Origin: Unknown/Undetermined

Regularity: Regularly occurring

Currently: Unknown/Undetermined

Confidence: Confident

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Ont., Que.; Ala., Ark., Conn., Del., D.C., Fla., Ga., Ill., Ind., Iowa, Kans., Ky., La., Md., Mass., Mich., Minn., Miss., Mo., Nebr., N.J., N.Y., N.C., Ohio, Okla., Pa., S.C., Tenn., Tex., Vt., Va., W.Va., Wis.; e Mexico.
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© Missouri Botanical Garden, 4344 Shaw Boulevard, St. Louis, MO, 63110 USA

Source: Missouri Botanical Garden

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Physical Description

Morphology

Description

Plants 1.5--9 dm. Roots radiating from apex of corm; corm to 8 cm diam. Leaves usually solitary; petiole medium green or purple-marked; blade pedately divided, leaflets (5--)7--13(--21), sessile or petiolulate, elliptic to oblanceolate, to 28 ´ 10 cm, apex acute to acuminate; central leaflet usually shorter than neighboring ones, these leaflets longest, outer progressively smaller. Inflorescences: s Spathe light green, sometimes marked with purple, convolute, 3--6(--12) cm; blade usually scarcely distinguished from tube; . sSpadix 6--20 cm (or longer), longer than spathe, apex tapering in long slender appendage to 15 cm. Staminate flowers with 2--4 stamens. Fruits oblong or pear-shaped, 7--13 mm. Seeds 1--2(--6), 3--5 mm diam. 2n = 28, 56.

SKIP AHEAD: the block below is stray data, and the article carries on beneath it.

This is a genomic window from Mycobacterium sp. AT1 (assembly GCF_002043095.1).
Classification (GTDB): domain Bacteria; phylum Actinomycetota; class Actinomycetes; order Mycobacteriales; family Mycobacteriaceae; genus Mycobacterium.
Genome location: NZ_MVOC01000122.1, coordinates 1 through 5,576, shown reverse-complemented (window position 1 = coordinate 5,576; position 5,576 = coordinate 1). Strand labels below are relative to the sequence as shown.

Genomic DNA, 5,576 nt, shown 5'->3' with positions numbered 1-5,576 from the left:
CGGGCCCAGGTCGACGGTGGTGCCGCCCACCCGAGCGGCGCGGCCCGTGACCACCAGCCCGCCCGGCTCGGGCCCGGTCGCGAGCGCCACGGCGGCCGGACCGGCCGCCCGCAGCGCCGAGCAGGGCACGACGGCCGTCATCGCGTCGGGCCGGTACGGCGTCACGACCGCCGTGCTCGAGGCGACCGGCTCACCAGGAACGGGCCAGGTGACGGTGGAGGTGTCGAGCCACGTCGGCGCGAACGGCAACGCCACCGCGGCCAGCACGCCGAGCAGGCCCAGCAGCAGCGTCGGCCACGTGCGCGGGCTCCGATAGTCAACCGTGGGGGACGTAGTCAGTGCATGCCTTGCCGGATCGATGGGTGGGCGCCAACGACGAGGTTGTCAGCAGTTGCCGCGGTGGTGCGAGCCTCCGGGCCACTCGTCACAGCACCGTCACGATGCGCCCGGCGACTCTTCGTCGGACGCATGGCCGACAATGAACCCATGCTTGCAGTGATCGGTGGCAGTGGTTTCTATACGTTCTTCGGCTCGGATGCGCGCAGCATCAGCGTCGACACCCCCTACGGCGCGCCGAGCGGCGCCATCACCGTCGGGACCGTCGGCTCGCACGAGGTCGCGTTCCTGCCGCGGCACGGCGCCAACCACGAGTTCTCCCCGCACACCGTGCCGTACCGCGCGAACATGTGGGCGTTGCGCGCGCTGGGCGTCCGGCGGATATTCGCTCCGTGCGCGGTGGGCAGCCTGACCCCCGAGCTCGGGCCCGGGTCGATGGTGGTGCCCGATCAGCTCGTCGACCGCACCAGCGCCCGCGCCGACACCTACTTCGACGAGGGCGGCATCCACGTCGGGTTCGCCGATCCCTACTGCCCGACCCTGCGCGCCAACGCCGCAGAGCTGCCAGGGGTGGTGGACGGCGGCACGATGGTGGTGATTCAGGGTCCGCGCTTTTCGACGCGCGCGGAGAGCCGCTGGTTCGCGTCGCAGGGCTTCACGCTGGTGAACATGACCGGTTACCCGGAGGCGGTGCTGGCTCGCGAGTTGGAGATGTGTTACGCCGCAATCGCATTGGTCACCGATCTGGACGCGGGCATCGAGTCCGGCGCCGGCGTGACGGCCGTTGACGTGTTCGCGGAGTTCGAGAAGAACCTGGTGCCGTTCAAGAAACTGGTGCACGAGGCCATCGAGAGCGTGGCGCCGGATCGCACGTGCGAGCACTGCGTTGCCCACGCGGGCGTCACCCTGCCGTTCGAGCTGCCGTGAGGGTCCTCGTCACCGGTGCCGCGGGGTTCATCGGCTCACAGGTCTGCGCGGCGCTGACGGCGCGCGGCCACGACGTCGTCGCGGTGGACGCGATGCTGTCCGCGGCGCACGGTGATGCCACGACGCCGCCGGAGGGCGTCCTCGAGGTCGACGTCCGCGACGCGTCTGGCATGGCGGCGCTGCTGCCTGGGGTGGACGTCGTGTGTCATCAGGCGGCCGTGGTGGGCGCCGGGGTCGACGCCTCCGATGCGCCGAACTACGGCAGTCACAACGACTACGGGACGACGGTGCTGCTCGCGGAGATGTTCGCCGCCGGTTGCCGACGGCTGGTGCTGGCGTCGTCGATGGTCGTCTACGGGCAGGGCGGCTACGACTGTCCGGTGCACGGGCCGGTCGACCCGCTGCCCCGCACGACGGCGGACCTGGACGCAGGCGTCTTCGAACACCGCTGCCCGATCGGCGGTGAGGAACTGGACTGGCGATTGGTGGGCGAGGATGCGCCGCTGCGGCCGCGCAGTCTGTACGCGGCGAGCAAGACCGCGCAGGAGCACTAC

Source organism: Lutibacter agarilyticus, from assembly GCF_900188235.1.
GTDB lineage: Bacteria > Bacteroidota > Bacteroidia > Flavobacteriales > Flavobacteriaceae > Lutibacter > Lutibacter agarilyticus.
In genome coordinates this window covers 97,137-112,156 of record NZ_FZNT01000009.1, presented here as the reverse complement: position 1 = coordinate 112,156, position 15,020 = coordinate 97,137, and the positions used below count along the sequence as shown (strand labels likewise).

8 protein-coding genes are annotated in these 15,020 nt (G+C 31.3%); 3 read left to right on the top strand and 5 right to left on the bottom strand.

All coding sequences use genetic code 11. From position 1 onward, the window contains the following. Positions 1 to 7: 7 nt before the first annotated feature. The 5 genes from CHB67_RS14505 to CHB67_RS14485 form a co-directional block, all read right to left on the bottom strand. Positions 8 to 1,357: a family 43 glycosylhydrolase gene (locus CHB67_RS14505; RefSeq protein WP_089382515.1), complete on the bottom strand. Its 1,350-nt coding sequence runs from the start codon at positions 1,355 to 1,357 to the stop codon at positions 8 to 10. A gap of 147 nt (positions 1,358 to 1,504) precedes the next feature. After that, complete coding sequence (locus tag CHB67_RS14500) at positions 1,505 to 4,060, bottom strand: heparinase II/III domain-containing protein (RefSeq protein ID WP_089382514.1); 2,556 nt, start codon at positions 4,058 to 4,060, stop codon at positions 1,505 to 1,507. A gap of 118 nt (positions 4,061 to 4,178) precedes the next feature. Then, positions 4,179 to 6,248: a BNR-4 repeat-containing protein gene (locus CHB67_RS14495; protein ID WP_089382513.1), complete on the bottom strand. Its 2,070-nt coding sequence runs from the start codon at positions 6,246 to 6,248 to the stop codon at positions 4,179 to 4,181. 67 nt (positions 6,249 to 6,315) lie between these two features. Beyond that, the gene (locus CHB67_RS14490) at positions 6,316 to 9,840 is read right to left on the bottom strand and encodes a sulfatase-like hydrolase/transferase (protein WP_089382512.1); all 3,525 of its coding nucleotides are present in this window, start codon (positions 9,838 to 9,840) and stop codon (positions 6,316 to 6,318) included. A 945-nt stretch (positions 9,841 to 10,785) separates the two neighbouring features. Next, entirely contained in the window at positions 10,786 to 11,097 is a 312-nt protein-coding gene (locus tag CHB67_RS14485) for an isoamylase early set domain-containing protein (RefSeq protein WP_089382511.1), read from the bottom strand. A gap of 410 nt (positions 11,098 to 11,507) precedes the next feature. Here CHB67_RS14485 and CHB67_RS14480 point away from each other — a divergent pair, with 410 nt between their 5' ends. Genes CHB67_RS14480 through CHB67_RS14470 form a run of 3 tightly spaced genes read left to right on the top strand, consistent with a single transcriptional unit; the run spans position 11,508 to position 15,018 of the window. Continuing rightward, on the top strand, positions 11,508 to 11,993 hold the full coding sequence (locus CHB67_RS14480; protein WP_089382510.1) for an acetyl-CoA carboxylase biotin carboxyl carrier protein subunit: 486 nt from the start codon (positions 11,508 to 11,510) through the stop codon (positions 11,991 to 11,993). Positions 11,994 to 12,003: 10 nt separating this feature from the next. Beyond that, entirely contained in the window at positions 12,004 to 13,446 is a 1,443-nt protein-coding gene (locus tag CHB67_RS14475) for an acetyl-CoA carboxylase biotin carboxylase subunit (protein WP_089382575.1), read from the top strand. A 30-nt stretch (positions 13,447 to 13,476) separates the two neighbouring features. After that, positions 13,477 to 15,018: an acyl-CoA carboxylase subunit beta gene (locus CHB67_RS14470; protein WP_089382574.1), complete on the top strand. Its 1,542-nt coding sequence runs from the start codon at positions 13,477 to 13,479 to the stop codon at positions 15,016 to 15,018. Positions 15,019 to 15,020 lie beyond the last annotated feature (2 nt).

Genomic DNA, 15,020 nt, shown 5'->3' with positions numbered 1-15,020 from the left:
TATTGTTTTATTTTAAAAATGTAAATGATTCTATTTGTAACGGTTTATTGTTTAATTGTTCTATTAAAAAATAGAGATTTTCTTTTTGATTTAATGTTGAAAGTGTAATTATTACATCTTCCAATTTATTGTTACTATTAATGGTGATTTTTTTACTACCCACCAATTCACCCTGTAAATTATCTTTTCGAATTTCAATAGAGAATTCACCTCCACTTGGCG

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Diagnostic Description

Synonym

Arum dracontium Linnaeus, Sp. Pl. 2: 964. 1753; Muricauda dracontium (Linnaeus) Small
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Ecology

Habitat

Range and Habitat in Illinois

Green Dragon occurs occasionally throughout most of Illinois, although it is uncommon or absent in the NW area of the state (see Distribution Map). Habitats include moist deciduous woodlands, shady seeps, and wooded areas adjacent to springs and vernal pools. The presence of this species is an indication that the original woodland flora is still intact. Green Dragon often occurs in the same habitats as the closely related Arisaema triphyllum (Jack-in-the-Pulpit), but the latter species is the more common of the two. Faunal Associations
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Mesic to wet deciduous woods, thickets, and bottoms; 30--1200m.
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Life History and Behavior

Cyclicity

Flowering/Fruiting

Flowering late winter (southern part of range)--late spring.
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Molecular Biology and Genetics

Molecular Biology

Statistics of barcoding coverage: Arisaema dracontium

Barcode of Life Data Systems (BOLDS) Stats
Public Records: 0
Specimens with Barcodes: 1
Species With Barcodes: 1
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Source: Barcode of Life Data Systems (BOLD)

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Conservation

Conservation Status

National NatureServe Conservation Status

Canada

Rounded National Status Rank: N3 - Vulnerable

United States

Rounded National Status Rank: NNR - Unranked

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NatureServe Conservation Status

Rounded Global Status Rank: G5 - Secure

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Relevance to Humans and Ecosystems

Benefits

Cultivation